Hal Barron, MD, president of Research and Development at Calico, former Chief Medical Officer at Hoffmann-La Roche, and one of the most respected clinician-researchers in the biotechnology industry opened the Catalyst event. His talk, which focused on the importance of identifying and understanding outlying patient responses to clinical treatments to better guide and develop more effective personalized therapies, drew a standing-room-only audience of UCSF and San Francisco bay area clinicians, scientists, investors and healthcare industry professionals.

Customized Guidance

Advisors come from academia, private industry, law, and venture capital, and are carefully chosen for their expertise and ability to mentor and coach researchers who are themselves highly accomplished in their scientific and clinical areas.

Advisors are tasked with working with Catalyst research teams for several months, helping them address the gaps in translating their early findings into clinically and commercially viable products. “These interactions have not only resulted in improving the market potential for these promising technologies, but often lead to new understandings of the challenges and opportunities in translational research, which are leveraged in future projects”, said Ruben Rathnasingham, associate director of CTSI’s Early Translational Research program, which administers the Catalyst Awards.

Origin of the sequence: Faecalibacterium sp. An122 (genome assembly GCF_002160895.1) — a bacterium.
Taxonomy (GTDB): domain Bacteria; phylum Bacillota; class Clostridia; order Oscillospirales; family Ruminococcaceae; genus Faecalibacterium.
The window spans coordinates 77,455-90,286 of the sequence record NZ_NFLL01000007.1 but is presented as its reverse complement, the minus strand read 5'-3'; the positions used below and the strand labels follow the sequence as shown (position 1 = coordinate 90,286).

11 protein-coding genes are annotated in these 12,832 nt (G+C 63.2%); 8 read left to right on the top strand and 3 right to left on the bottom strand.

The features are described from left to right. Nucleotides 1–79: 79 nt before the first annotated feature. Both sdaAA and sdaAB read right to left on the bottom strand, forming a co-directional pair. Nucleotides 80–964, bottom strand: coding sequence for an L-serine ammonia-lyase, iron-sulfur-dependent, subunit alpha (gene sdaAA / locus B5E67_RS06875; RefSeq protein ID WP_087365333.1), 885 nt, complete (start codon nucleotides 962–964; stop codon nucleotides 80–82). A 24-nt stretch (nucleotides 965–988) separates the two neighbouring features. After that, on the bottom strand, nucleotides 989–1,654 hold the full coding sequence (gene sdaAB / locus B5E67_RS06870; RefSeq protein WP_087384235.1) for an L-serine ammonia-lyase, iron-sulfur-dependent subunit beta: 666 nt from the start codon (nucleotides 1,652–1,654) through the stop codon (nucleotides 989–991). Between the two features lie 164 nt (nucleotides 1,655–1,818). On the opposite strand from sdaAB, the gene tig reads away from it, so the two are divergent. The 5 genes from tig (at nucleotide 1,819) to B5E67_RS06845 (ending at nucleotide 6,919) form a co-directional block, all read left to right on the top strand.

“If you’re working in the basic sciences on therapeutic development it’s really important to get industry input to make sure you’ll have a buyer on the other end,” said Stephen Nishimura, MD, a professor of pathology whose Catalyst Awards project, which made it to the final review, is the development of a protein blocker to treat and prevent fibrosis.

“The cultures and processes of industry and academia are different,” Nishimura said. “The program is a mechanism to get you started in understanding the way industry thinks. The ability to have confidential conversations with industry individuals is particularly valuable.”